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'Safer cars but not safer roads' DRIVETIME.

THE motor show has seen the launch of many new vehicles but according to air ambulance experts, safer cars don't mean safer roads.

One organisation which knows some of the horror stories behind the statistics is the National Association of Air Ambulance Services (NAAAS), supported by the AA.

Nigel Webb, of the NAAAS, says tests by the European New Car Assessment Programme (ENCAP) confirm safety is at the forefront of vehicle design.

However, while this means greater protection for vehicle occupants in the event of an accident, and to some extent less damage to other road users, "drivers don't come with upgraded skills."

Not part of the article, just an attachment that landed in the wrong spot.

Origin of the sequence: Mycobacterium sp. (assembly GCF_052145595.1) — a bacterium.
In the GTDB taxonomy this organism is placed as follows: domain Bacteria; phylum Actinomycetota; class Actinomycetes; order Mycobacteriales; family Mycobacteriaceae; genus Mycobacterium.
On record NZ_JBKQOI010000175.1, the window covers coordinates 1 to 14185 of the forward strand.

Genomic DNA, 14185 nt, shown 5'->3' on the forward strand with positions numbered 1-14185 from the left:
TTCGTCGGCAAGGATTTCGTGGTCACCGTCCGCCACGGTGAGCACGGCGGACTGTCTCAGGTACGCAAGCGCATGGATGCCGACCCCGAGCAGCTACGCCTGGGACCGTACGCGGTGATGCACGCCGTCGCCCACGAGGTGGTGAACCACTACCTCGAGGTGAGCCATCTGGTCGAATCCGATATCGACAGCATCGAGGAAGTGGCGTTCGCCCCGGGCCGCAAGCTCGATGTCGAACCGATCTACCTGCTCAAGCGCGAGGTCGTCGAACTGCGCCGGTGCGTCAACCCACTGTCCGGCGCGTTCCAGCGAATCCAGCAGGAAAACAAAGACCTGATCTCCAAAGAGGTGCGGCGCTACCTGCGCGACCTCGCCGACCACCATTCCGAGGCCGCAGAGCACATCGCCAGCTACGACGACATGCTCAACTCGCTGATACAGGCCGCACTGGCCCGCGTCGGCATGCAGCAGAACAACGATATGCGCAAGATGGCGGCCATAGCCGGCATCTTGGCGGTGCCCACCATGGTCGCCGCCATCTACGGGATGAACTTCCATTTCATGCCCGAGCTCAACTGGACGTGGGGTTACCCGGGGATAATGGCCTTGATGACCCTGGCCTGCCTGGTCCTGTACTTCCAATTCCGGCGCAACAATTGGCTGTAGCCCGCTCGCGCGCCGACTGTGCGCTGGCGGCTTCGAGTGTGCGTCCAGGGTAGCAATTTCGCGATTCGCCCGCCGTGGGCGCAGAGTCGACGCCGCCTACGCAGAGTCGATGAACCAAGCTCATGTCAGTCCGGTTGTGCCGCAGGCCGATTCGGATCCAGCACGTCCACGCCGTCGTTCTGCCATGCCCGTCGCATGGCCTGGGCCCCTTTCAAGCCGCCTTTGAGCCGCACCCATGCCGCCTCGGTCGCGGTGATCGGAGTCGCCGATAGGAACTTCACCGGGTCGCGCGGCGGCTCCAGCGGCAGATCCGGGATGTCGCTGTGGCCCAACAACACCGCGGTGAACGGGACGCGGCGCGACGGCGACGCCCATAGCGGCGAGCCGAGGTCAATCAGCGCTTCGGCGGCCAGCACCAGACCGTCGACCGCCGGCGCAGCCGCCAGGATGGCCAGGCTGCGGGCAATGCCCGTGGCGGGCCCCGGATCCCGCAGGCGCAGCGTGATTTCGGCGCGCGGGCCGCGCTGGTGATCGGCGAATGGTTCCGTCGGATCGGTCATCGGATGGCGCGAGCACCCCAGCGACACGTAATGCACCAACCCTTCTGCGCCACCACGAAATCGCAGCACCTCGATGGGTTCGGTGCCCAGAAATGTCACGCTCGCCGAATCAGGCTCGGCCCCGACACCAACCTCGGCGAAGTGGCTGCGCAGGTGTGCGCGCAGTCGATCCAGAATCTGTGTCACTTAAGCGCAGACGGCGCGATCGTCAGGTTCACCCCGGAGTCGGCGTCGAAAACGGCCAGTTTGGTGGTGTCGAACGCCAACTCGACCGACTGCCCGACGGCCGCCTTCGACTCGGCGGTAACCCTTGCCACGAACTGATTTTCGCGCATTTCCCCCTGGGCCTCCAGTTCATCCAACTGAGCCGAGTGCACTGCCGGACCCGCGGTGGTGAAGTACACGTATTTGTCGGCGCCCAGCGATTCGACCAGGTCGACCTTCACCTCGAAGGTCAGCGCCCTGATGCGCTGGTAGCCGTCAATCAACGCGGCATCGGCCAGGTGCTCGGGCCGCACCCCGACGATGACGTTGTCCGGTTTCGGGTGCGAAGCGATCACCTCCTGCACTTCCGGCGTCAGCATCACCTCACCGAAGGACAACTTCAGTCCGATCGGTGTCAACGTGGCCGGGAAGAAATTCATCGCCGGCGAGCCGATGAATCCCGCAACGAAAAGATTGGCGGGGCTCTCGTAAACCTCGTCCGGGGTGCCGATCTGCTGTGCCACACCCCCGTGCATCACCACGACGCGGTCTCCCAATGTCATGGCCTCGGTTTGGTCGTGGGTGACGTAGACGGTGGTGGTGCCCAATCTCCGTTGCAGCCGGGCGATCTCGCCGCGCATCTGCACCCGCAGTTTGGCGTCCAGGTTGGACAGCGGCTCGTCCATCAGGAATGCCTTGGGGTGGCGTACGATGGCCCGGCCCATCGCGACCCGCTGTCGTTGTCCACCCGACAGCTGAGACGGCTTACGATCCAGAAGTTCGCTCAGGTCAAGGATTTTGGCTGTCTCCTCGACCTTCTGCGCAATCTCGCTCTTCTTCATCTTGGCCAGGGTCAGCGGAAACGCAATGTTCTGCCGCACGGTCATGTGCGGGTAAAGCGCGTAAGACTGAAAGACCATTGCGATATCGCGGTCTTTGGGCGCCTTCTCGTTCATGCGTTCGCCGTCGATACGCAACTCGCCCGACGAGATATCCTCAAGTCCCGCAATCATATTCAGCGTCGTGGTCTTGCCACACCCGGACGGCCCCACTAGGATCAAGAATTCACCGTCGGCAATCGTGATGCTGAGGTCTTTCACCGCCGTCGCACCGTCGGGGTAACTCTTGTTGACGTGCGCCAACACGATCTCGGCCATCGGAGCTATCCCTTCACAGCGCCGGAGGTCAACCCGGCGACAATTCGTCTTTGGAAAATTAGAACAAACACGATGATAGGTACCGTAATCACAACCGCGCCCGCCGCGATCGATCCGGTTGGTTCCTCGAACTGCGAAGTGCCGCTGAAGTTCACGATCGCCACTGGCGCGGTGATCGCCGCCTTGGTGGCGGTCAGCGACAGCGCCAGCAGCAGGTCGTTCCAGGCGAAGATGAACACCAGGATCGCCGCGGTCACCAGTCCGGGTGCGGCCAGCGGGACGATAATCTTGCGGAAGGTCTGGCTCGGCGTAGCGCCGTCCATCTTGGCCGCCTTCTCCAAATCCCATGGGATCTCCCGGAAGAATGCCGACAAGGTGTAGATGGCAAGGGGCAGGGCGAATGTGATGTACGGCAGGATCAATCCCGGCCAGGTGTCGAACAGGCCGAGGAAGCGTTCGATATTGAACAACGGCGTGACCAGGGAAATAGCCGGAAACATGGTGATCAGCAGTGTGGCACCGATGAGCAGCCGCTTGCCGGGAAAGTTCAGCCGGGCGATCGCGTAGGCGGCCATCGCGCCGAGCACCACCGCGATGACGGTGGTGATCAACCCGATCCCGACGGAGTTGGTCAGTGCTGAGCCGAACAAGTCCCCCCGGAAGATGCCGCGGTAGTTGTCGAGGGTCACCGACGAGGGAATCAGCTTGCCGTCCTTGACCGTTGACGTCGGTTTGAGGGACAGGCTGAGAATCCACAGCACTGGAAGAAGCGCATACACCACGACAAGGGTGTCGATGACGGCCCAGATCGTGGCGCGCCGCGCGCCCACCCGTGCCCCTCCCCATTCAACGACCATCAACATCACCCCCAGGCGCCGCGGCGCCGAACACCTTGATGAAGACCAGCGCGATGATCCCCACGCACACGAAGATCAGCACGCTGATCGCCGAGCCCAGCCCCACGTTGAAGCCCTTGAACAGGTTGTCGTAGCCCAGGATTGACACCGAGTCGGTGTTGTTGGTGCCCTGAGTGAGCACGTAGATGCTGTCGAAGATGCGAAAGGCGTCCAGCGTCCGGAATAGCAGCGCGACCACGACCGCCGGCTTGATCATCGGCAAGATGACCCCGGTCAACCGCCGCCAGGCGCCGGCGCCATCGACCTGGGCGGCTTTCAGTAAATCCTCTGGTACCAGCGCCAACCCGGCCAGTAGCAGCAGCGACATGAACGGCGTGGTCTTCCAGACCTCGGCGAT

Mr Webb says road traffic accidents continue to account for thousands of deaths in Britain and more than 95 per cent of accidents are due to driver error."

The NAAAS was established in 1997 to bring about a nationwide network of air ambulance services so accident victims anywhere in the country can have access to air-borne emergency medical services.

Air ambulances, usually helicopters, enable faster deployment of paramedics, who are able to administer "aggressive" and stabilising treatment at the scene and during flight to a hospital, saving many lives.

The first air ambulance service in the UK was formed in Cornwall in 1987. To date, air ambulances have airlifted more than 9,000 people from road traffic accidents, farming incidents, cliff falls and other crises as well as inter-hospital transfers.
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Author:Smith, Stewart
Publication:Coventry Evening Telegraph (England)
Date:Oct 20, 2000
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